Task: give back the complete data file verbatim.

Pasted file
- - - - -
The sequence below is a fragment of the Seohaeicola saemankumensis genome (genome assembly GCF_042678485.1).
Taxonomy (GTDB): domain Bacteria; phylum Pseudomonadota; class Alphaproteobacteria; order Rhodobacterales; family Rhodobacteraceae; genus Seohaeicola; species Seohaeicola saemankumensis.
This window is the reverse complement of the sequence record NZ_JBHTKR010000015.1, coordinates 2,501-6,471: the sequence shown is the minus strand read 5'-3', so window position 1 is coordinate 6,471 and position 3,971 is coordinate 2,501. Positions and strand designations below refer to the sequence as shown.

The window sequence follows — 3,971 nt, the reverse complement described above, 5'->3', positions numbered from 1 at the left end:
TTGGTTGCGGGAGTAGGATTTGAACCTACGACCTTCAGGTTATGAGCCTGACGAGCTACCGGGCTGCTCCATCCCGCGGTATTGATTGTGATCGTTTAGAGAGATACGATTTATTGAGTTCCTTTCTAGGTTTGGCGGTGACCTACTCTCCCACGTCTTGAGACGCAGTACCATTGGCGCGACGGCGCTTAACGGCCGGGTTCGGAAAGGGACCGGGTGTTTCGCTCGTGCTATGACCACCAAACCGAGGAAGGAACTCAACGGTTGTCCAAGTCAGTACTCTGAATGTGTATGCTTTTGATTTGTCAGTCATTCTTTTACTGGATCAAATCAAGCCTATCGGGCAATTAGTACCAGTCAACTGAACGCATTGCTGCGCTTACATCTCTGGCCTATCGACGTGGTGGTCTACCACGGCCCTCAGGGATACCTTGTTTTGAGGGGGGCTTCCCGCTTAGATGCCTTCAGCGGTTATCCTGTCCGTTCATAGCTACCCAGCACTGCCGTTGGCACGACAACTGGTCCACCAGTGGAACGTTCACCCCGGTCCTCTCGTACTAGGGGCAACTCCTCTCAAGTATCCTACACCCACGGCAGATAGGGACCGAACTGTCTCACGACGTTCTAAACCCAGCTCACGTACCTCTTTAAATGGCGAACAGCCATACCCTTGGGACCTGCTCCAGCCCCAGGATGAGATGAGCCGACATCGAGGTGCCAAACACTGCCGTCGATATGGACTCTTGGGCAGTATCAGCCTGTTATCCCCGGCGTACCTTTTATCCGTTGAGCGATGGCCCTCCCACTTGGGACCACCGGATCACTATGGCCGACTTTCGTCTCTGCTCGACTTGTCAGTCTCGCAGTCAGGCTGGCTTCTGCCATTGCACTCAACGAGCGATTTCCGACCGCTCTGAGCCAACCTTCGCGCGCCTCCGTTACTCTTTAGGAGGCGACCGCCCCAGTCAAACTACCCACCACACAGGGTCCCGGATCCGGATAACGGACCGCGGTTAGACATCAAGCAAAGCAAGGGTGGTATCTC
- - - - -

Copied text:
The sequence below is a fragment of the Seohaeicola saemankumensis genome (genome assembly GCF_042678485.1).
Taxonomy (GTDB): domain Bacteria; phylum Pseudomonadota; class Alphaproteobacteria; order Rhodobacterales; family Rhodobacteraceae; genus Seohaeicola; species Seohaeicola saemankumensis.
This window is the reverse complement of the sequence record NZ_JBHTKR010000015.1, coordinates 2,501-6,471: the sequence shown is the minus strand read 5'-3', so window position 1 is coordinate 6,471 and position 3,971 is coordinate 2,501. Positions and strand designations below refer to the sequence as shown.

The window sequence follows — 3,971 nt, the reverse complement described above, 5'->3', positions numbered from 1 at the left end:
TTGGTTGCGGGAGTAGGATTTGAACCTACGACCTTCAGGTTATGAGCCTGACGAGCTACCGGGCTGCTCCATCCCGCGGTATTGATTGTGATCGTTTAGAGAGATACGATTTATTGAGTTCCTTTCTAGGTTTGGCGGTGACCTACTCTCCCACGTCTTGAGACGCAGTACCATTGGCGCGACGGCGCTTAACGGCCGGGTTCGGAAAGGGACCGGGTGTTTCGCTCGTGCTATGACCACCAAACCGAGGAAGGAACTCAACGGTTGTCCAAGTCAGTACTCTGAATGTGTATGCTTTTGATTTGTCAGTCATTCTTTTACTGGATCAAATCAAGCCTATCGGGCAATTAGTACCAGTCAACTGAACGCATTGCTGCGCTTACATCTCTGGCCTATCGACGTGGTGGTCTACCACGGCCCTCAGGGATACCTTGTTTTGAGGGGGGCTTCCCGCTTAGATGCCTTCAGCGGTTATCCTGTCCGTTCATAGCTACCCAGCACTGCCGTTGGCACGACAACTGGTCCACCAGTGGAACGTTCACCCCGGTCCTCTCGTACTAGGGGCAACTCCTCTCAAGTATCCTACACCCACGGCAGATAGGGACCGAACTGTCTCACGACGTTCTAAACCCAGCTCACGTACCTCTTTAAATGGCGAACAGCCATACCCTTGGGACCTGCTCCAGCCCCAGGATGAGATGAGCCGACATCGAGGTGCCAAACACTGCCGTCGATATGGACTCTTGGGCAGTATCAGCCTGTTATCCCCGGCGTACCTTTTATCCGTTGAGCGATGGCCCTCCCACTTGGGACCACCGGATCACTATGGCCGACTTTCGTCTCTGCTCGACTTGTCAGTCTCGCAGTCAGGCTGGCTTCTGCCATTGCACTCAACGAGCGATTTCCGACCGCTCTGAGCCAACCTTCGCGCGCCTCCGTTACTCTTTAGGAGGCGACCGCCCCAGTCAAACTACCCACCACACAGGGTCCCGGATCCGGATAACGGACCGCGGTTAGACATCAAGCAAAGCAAGGGTGGTATCTC